A program which has been credited with saving 46,000 homes from foreclosure in Pennsylvania has been given a new life and funding.
HEMAP, the Homeowners Emergency Assistance Program, was established in the commonwealth in 1983. The state spent $245 million on the program, which generated repayments to the state of $275 million. However, under Governor Corbett, funding for the program dried up and no new participants in HEMAP have been accepted since last September.
"It should never have been defunded," said Senator Jim Ferlo (D-Allegheny). "Many of us on this side of the aisle voted 'no' because this was a very vital program to the livelihood and the ability of many of our homeowners to sustain their life's asset."
The Senate today unanimously approved legislation that will tap money from a $25 billion settlement reached by the attorneys general of 49 states, including Pennsylvania, with the nation's five largest lenders to end mortgage servicing and foreclosure abuses.
The loan program provides assistance to homeowners facing the loss of their homes due to circumstances beyond their control, such as losing their job or facing medical emergencies.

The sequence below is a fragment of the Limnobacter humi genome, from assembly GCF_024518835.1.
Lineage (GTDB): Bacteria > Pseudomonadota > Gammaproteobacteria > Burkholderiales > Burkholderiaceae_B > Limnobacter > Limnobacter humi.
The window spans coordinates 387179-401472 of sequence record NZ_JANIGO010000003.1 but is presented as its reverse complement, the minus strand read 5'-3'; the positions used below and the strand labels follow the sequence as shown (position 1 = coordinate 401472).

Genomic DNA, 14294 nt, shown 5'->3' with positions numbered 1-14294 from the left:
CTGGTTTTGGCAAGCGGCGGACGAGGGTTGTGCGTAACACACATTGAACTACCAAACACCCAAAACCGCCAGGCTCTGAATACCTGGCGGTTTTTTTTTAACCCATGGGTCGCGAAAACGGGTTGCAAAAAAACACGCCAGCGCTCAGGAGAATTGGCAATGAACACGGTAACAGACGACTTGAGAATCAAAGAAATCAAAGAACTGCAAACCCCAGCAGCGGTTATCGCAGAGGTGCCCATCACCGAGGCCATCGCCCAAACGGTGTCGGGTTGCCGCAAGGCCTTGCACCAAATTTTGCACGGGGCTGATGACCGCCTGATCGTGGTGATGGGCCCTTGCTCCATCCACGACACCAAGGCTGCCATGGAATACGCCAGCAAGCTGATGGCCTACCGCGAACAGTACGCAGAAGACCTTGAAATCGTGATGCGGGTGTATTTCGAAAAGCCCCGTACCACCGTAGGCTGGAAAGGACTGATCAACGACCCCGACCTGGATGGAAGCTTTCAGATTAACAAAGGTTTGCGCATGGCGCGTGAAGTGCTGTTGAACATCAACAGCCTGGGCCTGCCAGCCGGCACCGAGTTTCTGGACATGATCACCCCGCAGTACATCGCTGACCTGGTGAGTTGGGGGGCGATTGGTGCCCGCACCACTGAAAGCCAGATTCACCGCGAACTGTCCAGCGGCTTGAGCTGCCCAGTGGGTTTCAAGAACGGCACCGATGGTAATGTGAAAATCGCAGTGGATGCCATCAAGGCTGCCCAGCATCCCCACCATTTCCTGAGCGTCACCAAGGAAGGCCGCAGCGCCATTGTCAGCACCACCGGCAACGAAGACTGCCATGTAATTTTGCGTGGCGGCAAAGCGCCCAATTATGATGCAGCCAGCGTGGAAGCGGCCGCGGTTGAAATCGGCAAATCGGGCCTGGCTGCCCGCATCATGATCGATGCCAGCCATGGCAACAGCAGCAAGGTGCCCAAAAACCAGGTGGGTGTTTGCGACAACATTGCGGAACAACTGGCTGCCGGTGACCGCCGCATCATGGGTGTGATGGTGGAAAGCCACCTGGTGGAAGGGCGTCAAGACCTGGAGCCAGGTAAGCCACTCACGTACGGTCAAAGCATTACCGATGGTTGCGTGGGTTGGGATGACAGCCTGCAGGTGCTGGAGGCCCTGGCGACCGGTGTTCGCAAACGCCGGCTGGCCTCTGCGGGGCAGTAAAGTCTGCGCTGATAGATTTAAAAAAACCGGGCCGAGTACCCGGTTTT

Pennsylvania will receive approximately $266 million in installments with the first payment totaling about $69 million to be used for consumer and mortgage foreclosure protection programs.
Senator LeAnna Washington (D-Philadelphia) said the highest rate of foreclosures is in her district, and this will give people in danger of losing their homes some hope.
"When we talk about families and keeping families together under one household, this is extremely important," Washington said.
Under Senate Bill 1433, no less than 90% of the money will be directed to the Pennsylvania Housing Finance Agency (PHFA) to fund HEMAP. 5% will be directed to the Office of the Attorney General for housing consumer protection programs, and 5% will be directed to the Access to Justice Account for civil legal assistance for housing issues.
The legislation calls for $6 million of the settlement fund to be used in the current fiscal year and $12 million in future years, which is about the same amount of funding HEMAP had been receiving from the state in previous years.
The measure now goes to Governor Corbett for his signature.